By Jenni Trent Greenman
Bullying is one of those unfortunate parts of life that most of us experience, typically during our childhood years. And while bullying has been dismissed as kids’ stuff in the past, we now have a better understanding of the lasting negative impacts this phenomenon can have not only on children, but also on adults.
Especially with technology’s growing presence in our everyday lives, there are more avenues than ever in which your child can be made a target of bullying, so it’s important to have this conversation. Every parent should talk to their child about what bullying is, why it’s not the child’s fault, and how to deal with it appropriately.
This type of bullying is often from peers or even friends.
What bullying looks like: throwing insults, threats that are verbal or written (including via other children), pushing, shoving, or hitting, shouting, destroying personal objects of the victim on purpose, stealing from the victim, creating rumors about the victim, etc.
It used to be that bullying occurred mostly in person, usually at school. We’re all familiar with the big, mean bully who beats kids up for their lunch money. Things have unfortunately not changed much, so it’s important to talk to your child about children who may display this kind of “mean” behavior.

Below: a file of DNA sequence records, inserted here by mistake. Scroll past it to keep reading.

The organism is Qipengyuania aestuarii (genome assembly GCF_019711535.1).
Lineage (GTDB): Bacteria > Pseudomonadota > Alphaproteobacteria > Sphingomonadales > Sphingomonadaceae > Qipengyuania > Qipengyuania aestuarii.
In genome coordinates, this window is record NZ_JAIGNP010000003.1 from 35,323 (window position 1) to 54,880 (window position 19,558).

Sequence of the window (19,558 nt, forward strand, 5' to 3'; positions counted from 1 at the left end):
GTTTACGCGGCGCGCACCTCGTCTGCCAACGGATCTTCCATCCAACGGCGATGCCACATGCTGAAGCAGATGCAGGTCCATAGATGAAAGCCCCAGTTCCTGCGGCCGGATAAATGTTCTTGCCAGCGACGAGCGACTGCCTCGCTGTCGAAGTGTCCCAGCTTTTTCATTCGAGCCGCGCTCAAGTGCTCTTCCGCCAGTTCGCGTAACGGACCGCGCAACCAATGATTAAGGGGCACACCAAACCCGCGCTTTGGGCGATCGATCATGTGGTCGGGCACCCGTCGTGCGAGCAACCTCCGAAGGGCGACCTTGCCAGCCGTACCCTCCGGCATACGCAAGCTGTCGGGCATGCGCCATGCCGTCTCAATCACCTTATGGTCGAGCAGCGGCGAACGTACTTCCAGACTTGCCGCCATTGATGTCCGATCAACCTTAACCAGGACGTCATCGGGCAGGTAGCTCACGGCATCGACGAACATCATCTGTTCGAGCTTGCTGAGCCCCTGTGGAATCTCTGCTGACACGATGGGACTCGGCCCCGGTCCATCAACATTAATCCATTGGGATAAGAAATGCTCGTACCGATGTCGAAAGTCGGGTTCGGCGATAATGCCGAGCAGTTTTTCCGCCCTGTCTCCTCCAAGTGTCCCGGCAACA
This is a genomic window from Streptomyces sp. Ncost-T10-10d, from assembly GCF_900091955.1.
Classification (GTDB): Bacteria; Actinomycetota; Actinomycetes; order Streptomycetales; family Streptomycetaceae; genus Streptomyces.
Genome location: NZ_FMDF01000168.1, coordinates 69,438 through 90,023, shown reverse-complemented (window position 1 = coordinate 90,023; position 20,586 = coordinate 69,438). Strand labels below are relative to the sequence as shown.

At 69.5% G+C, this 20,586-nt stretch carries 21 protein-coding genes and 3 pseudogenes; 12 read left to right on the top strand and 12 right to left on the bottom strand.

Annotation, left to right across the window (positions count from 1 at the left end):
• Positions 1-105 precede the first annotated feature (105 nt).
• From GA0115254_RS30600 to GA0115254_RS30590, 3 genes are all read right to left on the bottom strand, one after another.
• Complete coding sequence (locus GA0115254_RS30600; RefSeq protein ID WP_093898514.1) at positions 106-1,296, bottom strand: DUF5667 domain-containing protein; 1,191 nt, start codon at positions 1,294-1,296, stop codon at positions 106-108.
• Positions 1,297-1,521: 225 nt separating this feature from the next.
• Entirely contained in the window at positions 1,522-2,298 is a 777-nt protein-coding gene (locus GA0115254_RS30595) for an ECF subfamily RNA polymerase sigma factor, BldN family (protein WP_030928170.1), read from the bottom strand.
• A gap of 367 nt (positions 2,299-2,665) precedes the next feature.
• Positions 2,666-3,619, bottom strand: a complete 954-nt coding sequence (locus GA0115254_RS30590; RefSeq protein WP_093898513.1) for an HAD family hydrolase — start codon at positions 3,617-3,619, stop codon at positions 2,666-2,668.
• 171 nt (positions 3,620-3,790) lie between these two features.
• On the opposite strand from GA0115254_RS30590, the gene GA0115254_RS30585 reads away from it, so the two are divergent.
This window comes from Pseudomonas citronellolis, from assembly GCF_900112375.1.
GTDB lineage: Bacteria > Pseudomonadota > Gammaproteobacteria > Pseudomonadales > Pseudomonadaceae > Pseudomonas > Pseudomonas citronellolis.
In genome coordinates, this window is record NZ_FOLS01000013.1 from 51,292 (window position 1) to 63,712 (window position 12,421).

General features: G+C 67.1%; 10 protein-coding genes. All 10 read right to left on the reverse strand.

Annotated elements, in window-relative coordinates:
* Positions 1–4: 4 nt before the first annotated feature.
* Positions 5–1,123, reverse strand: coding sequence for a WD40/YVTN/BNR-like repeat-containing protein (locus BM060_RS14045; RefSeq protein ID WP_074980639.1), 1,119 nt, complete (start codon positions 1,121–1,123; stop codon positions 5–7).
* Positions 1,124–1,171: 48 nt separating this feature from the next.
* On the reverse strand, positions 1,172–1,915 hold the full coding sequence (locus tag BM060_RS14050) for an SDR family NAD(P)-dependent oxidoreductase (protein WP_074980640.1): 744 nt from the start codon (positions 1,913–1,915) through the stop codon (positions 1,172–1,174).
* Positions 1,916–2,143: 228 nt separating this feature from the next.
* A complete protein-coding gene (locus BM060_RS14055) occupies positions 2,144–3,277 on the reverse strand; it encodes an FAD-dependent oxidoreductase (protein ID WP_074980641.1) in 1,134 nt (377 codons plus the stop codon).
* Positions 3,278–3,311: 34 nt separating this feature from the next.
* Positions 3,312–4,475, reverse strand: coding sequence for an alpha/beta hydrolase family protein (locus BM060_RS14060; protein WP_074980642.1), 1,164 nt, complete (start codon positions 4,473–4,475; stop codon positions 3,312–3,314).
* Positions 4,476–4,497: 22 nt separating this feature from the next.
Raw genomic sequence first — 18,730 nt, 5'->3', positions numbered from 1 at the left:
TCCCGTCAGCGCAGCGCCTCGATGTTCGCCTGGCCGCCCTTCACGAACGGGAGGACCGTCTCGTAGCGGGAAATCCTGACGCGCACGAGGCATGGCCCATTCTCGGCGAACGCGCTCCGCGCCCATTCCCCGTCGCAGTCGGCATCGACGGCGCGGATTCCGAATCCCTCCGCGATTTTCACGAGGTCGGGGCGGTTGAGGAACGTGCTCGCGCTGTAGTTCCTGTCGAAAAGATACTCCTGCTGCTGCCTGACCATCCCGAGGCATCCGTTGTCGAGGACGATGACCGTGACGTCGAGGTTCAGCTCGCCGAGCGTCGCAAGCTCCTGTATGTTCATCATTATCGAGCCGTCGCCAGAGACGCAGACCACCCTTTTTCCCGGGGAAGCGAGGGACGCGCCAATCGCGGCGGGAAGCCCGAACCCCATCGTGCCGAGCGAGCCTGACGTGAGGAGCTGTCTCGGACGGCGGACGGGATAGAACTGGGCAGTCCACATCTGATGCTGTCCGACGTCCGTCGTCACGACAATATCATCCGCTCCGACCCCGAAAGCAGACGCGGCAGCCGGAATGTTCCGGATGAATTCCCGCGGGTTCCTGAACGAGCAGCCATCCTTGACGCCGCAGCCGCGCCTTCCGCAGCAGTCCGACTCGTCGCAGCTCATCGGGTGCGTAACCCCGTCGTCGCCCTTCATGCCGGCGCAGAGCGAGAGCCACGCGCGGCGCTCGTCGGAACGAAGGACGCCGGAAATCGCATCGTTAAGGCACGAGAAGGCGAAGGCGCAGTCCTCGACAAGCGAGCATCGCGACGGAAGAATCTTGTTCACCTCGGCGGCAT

You may want to explain that children who display such aggressive behavior towards other children are very unhappy and that they don’t understand how to express their negative emotions effectively. However, you must always emphasize how the fault never lies with the bullying victim, and that the child should always tell an adult about what is happening, whether that’s a teacher, a parent, or a relative. Especially if the behavior becomes physically aggressive, they must report it immediately.
What bullying looks like: picking on a child, insulting them “playfully”, pushing, shoving, or hitting, asking them to do unreasonable tasks, taking objects or money from them, treating them as less than, making fun of them as a group, etc.
Many children, but also adults, make the mistake of thinking that bullying is only perpetrated by the typical “school bully” or children that don’t like the victim very much. However, bullying can absolutely also occur within your child’s friend group.
Friendly ribbing is normal and expected behavior even in adults, but there’s a point where that crosses into bullying and it’s not ok. Your child should understand that while some light teasing is ok, making a certain child a target for constant mockery and humiliation is not. Friendship is not an excuse for bullying behavior.
- This type of bullying often occurs from people they know.
What bullying looks like: sending insulting or mocking messages, sending threats (including death threats), posting personal information about the victim online, posting photos or recordings of the victim without their permission, manipulating photos and posting them to humiliate the victim online, etc.
While technology is bringing some amazing benefits to kids these days, it’s also a perfect avenue for cyberbullying. More and more, we see problems with kids bullying other kids via social media. This kind of behavior is mostly seen from other children they know, who, emboldened by the relative safety of not being face to face, say or do horrible things online.